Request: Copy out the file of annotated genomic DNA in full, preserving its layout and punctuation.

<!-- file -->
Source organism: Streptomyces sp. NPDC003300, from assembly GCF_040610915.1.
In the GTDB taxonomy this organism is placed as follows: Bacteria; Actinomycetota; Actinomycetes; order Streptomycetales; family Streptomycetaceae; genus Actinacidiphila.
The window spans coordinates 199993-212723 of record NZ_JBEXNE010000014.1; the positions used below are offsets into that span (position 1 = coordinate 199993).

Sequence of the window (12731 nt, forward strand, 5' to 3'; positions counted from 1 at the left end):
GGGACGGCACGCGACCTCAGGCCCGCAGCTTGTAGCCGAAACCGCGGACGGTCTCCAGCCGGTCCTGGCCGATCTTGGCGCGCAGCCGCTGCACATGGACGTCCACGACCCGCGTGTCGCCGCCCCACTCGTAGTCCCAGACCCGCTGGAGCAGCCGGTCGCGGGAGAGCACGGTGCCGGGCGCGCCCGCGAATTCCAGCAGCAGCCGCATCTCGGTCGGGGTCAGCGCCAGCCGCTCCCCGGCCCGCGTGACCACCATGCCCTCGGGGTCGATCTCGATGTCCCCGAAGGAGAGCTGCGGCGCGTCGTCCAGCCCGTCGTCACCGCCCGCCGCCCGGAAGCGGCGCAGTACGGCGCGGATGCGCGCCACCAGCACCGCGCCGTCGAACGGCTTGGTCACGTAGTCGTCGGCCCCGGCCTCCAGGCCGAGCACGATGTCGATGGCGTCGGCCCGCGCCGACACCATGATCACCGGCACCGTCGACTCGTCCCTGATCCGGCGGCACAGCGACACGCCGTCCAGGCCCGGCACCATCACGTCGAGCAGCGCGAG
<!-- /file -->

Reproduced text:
Source organism: Streptomyces sp. NPDC003300, from assembly GCF_040610915.1.
In the GTDB taxonomy this organism is placed as follows: Bacteria; Actinomycetota; Actinomycetes; order Streptomycetales; family Streptomycetaceae; genus Actinacidiphila.
The window spans coordinates 199993-212723 of record NZ_JBEXNE010000014.1; the positions used below are offsets into that span (position 1 = coordinate 199993).

Sequence of the window (12731 nt, forward strand, 5' to 3'; positions counted from 1 at the left end):
GGGACGGCACGCGACCTCAGGCCCGCAGCTTGTAGCCGAAACCGCGGACGGTCTCCAGCCGGTCCTGGCCGATCTTGGCGCGCAGCCGCTGCACATGGACGTCCACGACCCGCGTGTCGCCGCCCCACTCGTAGTCCCAGACCCGCTGGAGCAGCCGGTCGCGGGAGAGCACGGTGCCGGGCGCGCCCGCGAATTCCAGCAGCAGCCGCATCTCGGTCGGGGTCAGCGCCAGCCGCTCCCCGGCCCGCGTGACCACCATGCCCTCGGGGTCGATCTCGATGTCCCCGAAGGAGAGCTGCGGCGCGTCGTCCAGCCCGTCGTCACCGCCCGCCGCCCGGAAGCGGCGCAGTACGGCGCGGATGCGCGCCACCAGCACCGCGCCGTCGAACGGCTTGGTCACGTAGTCGTCGGCCCCGGCCTCCAGGCCGAGCACGATGTCGATGGCGTCGGCCCGCGCCGACACCATGATCACCGGCACCGTCGACTCGTCCCTGATCCGGCGGCACAGCGACACGCCGTCCAGGCCCGGCACCATCACGTCGAGCAGCGCGAG